Carl: Is this leading to more heart attacks and stroke in trans masculine individuals and current data really doesn’t support that this is so, to be perfectly honest. 

S: Right so testosterone may make numbers look a little worse – we are talking mostly not clinically significant numbers like maybe 1-2 mm Hg in BP – and more importantly, we are not seeing these small bumps in numbers translate into worse outcomes like a heart attack and stroke for transmasculine patients. But if we think about this in terms of harm reduction model, we can work as good primary care clinicians to engage them in care and intensifying their anti-hypertensive regimen as needed

M: Perfect.  So I’m about to let you summarize this section but before I do I want to direct our listeners’ attention to an amazing table in the WPATH guildelines – that is World Professional Association for Transgender Health (page 40).  There are other, less publicized risks that we should at least mention.  Feminizing hormones likely increase the risk of gallstones, weight gain and hypertriglyceridemia.  Masculinizing hormones likely increase the risk of polycythemia, weight gain, acne, male-pattern baldness and sleep apnea.  The full list, broken down in order of descending likelihood, will be included in our show notes. 

S: But wanna emphasize… Marty threw those in to be through but all those risks are quite uncommon! So to summarize what I learned from this pearl – when discussing the risks of hormone therapy, for our transfeminine patients we are telling them about there is slight 1-2% potential risk for clot over years but we can modify that risk if we go with the transdermal estrogen options.  The second risk – heart attack and stroke – the data seems to be not as clear cut here and if we do see a small increased risk its also over YEARS with estrogen. 

For our patients who want to start testosterone, there is NOT increase clot risk [yay one myth busted] – but we might see a slight bump in their lipids, fingers or that blood pressure – without solid evidence that manifests into heart attack or stroke in transmasculine patients. 

Pearl 4: Medications and maintenance (care)

M: Alright Shrey, so at this point we’ve really reviewed the first visit with a patient who comes to us asking about gender affirming hormone therapy including the informed consent for treatment.  Let’s focus in on the medications themselves.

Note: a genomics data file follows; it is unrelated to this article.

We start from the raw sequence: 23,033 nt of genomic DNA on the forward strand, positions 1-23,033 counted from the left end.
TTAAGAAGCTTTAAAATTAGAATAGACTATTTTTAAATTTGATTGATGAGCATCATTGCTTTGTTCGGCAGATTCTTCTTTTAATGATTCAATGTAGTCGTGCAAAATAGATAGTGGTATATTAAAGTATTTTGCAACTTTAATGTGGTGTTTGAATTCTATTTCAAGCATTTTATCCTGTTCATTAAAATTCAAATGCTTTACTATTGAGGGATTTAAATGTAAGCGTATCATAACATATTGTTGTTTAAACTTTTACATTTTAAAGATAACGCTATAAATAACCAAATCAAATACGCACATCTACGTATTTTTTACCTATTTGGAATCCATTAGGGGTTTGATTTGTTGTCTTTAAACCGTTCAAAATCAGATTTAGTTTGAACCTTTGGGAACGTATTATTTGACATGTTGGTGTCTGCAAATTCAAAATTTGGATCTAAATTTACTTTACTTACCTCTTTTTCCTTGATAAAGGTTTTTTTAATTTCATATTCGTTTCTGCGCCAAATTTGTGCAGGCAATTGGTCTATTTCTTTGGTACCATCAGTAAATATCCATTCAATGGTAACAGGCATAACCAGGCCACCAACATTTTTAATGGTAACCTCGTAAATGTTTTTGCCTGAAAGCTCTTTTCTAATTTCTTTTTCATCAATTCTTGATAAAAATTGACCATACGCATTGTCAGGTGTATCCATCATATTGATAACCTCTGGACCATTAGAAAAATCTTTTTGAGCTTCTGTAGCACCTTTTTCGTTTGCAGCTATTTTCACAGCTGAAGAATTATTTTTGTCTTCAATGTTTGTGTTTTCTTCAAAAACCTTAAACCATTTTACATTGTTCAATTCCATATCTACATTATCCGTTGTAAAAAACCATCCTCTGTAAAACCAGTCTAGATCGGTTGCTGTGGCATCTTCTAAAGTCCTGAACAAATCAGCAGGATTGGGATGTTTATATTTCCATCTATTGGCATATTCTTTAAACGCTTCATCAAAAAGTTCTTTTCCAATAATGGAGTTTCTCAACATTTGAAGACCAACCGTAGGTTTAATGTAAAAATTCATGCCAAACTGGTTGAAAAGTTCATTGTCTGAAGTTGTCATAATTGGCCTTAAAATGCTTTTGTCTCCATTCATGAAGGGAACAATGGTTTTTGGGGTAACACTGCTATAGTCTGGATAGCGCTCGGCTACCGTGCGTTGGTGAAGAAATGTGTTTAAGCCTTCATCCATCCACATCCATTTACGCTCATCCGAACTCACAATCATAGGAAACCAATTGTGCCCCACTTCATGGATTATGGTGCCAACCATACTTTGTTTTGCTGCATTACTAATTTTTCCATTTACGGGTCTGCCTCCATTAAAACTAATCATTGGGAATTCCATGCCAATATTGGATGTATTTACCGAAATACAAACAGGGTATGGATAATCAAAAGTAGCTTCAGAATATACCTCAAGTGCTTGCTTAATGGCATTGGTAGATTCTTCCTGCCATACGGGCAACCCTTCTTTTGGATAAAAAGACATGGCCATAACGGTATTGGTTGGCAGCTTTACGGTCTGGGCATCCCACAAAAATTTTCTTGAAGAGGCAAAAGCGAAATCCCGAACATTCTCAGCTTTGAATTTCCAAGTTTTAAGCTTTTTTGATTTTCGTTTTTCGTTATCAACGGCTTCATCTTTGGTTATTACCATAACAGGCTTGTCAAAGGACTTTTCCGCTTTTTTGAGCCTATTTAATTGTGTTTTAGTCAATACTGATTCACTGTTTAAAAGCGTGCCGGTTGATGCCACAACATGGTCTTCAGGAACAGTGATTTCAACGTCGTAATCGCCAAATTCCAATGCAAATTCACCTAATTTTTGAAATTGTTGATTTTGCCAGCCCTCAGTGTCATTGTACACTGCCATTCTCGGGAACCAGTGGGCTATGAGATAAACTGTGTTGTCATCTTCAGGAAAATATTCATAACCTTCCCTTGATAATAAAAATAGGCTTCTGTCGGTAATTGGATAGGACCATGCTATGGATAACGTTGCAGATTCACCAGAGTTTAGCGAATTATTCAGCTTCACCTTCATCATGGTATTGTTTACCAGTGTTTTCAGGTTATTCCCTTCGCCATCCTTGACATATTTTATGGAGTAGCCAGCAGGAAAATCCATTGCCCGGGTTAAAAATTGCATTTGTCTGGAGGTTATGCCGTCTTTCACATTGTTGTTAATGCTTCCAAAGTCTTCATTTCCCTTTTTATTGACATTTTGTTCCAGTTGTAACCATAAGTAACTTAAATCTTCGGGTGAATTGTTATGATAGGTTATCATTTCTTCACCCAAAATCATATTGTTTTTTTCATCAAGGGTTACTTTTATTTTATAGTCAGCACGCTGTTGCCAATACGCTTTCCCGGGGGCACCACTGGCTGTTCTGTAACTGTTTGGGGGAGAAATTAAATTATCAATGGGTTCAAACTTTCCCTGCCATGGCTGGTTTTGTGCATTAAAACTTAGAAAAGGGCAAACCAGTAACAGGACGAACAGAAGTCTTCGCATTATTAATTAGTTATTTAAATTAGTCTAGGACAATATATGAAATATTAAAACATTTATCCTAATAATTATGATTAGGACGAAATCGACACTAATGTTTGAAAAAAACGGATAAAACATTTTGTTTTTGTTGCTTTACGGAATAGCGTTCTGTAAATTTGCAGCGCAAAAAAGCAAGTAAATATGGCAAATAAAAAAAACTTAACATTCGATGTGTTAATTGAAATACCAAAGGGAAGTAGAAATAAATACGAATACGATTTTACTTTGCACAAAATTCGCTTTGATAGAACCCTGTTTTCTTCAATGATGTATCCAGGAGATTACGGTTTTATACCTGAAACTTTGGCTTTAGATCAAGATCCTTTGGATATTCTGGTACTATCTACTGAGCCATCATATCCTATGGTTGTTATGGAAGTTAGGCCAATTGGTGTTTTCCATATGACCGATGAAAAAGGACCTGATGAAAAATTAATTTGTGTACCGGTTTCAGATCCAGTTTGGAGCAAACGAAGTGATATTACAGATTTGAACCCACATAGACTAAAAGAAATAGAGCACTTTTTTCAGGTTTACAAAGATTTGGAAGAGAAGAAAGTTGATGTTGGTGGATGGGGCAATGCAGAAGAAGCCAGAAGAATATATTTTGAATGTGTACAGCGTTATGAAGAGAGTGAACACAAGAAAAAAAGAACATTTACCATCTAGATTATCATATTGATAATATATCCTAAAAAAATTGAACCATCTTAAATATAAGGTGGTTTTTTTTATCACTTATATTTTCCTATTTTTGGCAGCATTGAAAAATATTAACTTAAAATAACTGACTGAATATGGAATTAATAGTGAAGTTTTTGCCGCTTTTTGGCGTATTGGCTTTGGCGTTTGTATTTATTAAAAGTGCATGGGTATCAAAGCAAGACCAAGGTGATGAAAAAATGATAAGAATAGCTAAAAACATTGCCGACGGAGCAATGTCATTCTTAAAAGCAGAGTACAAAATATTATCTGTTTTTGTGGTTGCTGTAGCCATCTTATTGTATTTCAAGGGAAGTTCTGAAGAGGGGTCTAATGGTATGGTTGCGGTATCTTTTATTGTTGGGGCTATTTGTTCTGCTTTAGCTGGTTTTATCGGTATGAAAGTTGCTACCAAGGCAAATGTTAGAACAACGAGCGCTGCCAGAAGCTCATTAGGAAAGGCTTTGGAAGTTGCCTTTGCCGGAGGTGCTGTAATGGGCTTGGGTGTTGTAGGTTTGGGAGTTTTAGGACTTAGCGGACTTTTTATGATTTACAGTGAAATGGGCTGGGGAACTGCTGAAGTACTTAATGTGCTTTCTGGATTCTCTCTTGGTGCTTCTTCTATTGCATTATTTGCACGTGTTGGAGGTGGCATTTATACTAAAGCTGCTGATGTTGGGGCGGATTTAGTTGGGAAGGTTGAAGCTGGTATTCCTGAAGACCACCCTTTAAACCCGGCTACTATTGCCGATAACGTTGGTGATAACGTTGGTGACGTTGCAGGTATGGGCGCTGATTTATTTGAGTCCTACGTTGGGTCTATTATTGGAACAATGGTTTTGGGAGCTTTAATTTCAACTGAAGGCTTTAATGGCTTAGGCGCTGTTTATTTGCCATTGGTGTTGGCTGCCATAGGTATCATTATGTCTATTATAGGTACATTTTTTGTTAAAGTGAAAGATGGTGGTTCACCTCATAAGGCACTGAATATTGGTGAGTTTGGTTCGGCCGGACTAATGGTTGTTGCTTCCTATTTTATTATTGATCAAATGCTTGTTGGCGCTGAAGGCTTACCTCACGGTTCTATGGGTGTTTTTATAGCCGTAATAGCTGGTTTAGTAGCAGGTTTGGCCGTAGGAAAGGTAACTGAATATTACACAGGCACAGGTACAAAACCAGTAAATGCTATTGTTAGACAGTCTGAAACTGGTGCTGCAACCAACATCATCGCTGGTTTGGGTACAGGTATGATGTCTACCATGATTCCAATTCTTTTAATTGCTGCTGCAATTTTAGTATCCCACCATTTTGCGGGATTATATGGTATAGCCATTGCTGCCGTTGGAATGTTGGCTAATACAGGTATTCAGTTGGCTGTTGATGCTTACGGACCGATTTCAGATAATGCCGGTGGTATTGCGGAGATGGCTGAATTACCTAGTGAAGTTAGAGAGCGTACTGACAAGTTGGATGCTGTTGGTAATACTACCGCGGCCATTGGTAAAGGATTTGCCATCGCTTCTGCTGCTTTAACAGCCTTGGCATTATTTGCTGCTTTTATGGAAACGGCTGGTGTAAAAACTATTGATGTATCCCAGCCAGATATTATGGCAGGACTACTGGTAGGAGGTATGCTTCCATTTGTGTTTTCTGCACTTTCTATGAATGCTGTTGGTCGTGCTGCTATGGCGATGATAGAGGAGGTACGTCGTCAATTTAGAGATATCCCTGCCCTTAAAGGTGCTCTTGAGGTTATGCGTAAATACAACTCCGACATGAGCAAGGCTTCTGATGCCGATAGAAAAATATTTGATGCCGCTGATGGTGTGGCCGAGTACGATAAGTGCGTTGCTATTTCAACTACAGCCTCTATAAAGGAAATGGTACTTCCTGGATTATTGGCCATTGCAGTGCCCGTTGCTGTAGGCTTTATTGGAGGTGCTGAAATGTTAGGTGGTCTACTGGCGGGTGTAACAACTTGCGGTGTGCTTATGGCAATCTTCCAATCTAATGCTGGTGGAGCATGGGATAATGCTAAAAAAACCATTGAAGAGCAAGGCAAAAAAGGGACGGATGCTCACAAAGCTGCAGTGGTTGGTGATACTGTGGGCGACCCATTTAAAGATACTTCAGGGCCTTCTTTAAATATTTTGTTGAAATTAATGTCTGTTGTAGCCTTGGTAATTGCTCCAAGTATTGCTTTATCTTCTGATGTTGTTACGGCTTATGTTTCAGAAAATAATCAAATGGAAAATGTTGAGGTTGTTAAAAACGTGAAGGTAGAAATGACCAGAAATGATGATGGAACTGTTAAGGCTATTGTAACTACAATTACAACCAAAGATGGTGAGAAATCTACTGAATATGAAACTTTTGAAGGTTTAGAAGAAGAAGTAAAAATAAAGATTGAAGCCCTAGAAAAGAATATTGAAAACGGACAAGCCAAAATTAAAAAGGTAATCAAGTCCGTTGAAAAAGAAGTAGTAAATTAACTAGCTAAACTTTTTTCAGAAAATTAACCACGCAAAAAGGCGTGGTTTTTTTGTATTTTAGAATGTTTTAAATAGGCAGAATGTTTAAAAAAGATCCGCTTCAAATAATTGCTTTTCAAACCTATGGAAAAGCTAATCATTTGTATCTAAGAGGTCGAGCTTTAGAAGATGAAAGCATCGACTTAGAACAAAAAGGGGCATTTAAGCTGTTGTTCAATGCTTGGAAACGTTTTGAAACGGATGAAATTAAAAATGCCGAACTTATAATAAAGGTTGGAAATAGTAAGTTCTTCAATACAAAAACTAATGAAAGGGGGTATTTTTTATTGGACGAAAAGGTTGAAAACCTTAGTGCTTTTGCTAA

S: So masculinizing medications is fairly straightforward, right – we’re talking testosterone here. 

M: Yeah – the two groups of delivery methods are either intramuscular/subcutaneous vs. topical. Dr. Streed had some thoughts on these:

Carl: I’m a bigger fan of intramuscular or subQ here versus doing creams and ointments. The creams and ointments, it’s a little bit harder to ensure that they’re going to get an adequate dose.  Um, every time they do it. And again, it’s gonna come down to preference. Some people feel like the creams arguments are always oily, it’s a mess. They have a hard time cleaning up afterwards. But the flip side is some people are terrified of needles naturally. We’re not gonna do IM injections if they don’t feel they can do it safely and comfortably.

S: Well that certainly seems reasonable, and nice to have options.  The injections are either weekly or every other week, right?

M: Yep, exactly. The weekly dosing option provides a more level dosing and avoids fatigue and irritability that can sometimes occur at the end of the injection cycle.  Obviously that’s twice as many injections as biweekly so you can give patients options here. 

S: What should we watch out for and monitor for when our patients are on testosterone injections or creams?  

M: So we’re getting baseline CBC to monitor hemoglobin/hematocrit monitoring every 3-6 months in the first year and then yearly after that since testosterone can cause erythrocytosis.  The recommendation is also to check baseline lipids and LFTs, as well as baseline free testosterone and estradiol levels for comparison purposes later on.  

Carl: I want to see that estrogen has come down and that testosterone has come up and I’m aiming for testosterone. Depending on which lab you’re using, aiming for it, testosterone that matches cisgender, a cisgender men, for the most part, I don’t want somebody hovering in a testosterone that’s only like around a hundred, because that’s really not providing any kind of added benefit for them. 

M: And each lab is different but in general we are shooting for over 300 to 1000 during the middle of the injection cycle.

S: Okay, moving on. What about for transfeminine patients – what’s the strategy here?

M: So transfeminine patients will all get some form of estrogen as well as an androgen blocker – which is typically spironolactone or finasteride.